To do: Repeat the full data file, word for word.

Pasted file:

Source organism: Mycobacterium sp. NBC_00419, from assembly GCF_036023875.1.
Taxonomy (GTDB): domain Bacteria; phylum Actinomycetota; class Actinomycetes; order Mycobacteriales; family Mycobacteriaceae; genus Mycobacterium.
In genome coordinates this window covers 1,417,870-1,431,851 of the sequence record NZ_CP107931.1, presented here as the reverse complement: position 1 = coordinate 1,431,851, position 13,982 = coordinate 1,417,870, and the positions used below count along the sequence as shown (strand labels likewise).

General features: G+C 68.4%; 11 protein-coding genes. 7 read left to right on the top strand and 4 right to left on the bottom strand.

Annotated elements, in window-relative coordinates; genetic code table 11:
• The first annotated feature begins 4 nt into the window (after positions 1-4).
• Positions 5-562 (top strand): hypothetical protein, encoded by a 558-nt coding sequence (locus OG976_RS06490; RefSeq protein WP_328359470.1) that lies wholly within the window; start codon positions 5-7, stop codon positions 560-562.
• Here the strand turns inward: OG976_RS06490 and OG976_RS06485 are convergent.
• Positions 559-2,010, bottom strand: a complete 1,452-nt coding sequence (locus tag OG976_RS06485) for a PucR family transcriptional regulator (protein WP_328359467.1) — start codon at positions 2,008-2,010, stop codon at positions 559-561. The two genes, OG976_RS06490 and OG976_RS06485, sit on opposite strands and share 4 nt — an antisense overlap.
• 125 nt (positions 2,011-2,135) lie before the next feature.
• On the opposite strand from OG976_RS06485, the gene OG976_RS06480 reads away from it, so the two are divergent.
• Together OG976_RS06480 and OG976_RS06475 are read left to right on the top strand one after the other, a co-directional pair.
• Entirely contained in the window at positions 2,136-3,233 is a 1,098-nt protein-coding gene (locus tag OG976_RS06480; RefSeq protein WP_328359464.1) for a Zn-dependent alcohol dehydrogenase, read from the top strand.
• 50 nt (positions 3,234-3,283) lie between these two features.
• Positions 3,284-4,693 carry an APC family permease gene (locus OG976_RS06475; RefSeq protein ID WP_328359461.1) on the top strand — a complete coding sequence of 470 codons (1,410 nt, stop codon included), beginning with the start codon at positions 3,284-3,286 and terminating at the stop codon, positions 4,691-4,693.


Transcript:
Source organism: Mycobacterium sp. NBC_00419, from assembly GCF_036023875.1.
Taxonomy (GTDB): domain Bacteria; phylum Actinomycetota; class Actinomycetes; order Mycobacteriales; family Mycobacteriaceae; genus Mycobacterium.
In genome coordinates this window covers 1,417,870-1,431,851 of the sequence record NZ_CP107931.1, presented here as the reverse complement: position 1 = coordinate 1,431,851, position 13,982 = coordinate 1,417,870, and the positions used below count along the sequence as shown (strand labels likewise).

General features: G+C 68.4%; 11 protein-coding genes. 7 read left to right on the top strand and 4 right to left on the bottom strand.

Annotated elements, in window-relative coordinates; genetic code table 11:
• The first annotated feature begins 4 nt into the window (after positions 1-4).
• Positions 5-562 (top strand): hypothetical protein, encoded by a 558-nt coding sequence (locus OG976_RS06490; RefSeq protein WP_328359470.1) that lies wholly within the window; start codon positions 5-7, stop codon positions 560-562.
• Here the strand turns inward: OG976_RS06490 and OG976_RS06485 are convergent.
• Positions 559-2,010, bottom strand: a complete 1,452-nt coding sequence (locus tag OG976_RS06485) for a PucR family transcriptional regulator (protein WP_328359467.1) — start codon at positions 2,008-2,010, stop codon at positions 559-561. The two genes, OG976_RS06490 and OG976_RS06485, sit on opposite strands and share 4 nt — an antisense overlap.
• 125 nt (positions 2,011-2,135) lie before the next feature.
• On the opposite strand from OG976_RS06485, the gene OG976_RS06480 reads away from it, so the two are divergent.
• Together OG976_RS06480 and OG976_RS06475 are read left to right on the top strand one after the other, a co-directional pair.
• Entirely contained in the window at positions 2,136-3,233 is a 1,098-nt protein-coding gene (locus tag OG976_RS06480; RefSeq protein WP_328359464.1) for a Zn-dependent alcohol dehydrogenase, read from the top strand.
• 50 nt (positions 3,234-3,283) lie between these two features.
• Positions 3,284-4,693 carry an APC family permease gene (locus OG976_RS06475; RefSeq protein ID WP_328359461.1) on the top strand — a complete coding sequence of 470 codons (1,410 nt, stop codon included), beginning with the start codon at positions 3,284-3,286 and terminating at the stop codon, positions 4,691-4,693.